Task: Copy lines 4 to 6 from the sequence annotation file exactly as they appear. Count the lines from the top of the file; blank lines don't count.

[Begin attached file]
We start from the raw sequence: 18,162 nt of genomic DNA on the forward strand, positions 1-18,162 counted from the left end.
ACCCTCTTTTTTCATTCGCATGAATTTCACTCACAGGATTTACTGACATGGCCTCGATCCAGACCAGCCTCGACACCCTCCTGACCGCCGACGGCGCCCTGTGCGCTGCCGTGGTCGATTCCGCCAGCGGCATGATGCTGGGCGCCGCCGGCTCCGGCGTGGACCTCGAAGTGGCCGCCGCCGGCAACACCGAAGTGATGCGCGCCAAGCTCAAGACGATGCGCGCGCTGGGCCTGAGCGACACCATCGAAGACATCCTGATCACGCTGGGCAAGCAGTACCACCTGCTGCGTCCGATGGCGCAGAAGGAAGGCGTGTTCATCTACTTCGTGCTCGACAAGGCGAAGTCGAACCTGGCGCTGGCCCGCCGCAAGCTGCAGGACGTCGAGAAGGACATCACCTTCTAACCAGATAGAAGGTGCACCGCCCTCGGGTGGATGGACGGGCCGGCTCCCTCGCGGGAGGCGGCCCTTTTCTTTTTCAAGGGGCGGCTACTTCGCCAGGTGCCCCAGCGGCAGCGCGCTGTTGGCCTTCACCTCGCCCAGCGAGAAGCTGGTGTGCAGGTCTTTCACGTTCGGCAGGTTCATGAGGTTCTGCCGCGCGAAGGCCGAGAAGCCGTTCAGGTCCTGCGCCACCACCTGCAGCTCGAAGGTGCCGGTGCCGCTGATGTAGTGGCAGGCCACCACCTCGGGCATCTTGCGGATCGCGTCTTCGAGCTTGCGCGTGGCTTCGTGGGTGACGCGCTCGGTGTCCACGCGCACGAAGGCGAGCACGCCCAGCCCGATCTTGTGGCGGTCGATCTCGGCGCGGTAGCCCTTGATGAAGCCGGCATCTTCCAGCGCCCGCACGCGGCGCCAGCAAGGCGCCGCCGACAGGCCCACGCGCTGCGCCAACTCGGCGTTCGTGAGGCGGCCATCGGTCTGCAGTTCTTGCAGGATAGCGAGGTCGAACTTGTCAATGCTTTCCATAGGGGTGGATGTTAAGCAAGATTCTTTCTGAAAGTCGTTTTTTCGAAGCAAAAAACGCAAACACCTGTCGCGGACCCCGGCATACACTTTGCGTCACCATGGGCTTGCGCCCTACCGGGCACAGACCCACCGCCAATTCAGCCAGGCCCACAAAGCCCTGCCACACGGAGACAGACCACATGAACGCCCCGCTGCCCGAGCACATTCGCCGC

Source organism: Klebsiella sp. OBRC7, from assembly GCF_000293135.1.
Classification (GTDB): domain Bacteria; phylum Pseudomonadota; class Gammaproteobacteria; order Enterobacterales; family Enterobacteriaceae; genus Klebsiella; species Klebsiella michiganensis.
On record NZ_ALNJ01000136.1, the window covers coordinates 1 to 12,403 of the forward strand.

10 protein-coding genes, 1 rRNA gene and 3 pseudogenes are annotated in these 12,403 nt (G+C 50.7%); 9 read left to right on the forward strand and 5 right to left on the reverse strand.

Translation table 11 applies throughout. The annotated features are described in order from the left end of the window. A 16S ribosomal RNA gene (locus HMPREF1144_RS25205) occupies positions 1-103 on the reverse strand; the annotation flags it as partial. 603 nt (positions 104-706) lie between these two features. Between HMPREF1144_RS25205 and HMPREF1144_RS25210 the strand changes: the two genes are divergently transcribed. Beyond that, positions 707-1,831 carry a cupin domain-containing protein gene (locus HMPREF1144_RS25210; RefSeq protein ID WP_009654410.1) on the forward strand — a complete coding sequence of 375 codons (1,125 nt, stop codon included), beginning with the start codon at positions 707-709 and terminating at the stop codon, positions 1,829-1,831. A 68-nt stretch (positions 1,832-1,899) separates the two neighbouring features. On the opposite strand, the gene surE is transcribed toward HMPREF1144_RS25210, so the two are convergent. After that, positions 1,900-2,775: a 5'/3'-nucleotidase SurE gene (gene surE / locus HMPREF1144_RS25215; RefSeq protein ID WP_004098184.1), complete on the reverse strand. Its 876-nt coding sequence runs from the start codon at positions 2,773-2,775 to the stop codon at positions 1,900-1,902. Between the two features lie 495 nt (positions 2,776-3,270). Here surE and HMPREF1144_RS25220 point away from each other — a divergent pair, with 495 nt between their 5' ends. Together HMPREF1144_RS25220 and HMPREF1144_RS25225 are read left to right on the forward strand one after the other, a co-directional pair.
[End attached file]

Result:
Classification (GTDB): domain Bacteria; phylum Pseudomonadota; class Gammaproteobacteria; order Enterobacterales; family Enterobacteriaceae; genus Klebsiella; species Klebsiella michiganensis.
On record NZ_ALNJ01000136.1, the window covers coordinates 1 to 12,403 of the forward strand.

10 protein-coding genes, 1 rRNA gene and 3 pseudogenes are annotated in these 12,403 nt (G+C 50.7%); 9 read left to right on the forward strand and 5 right to left on the reverse strand.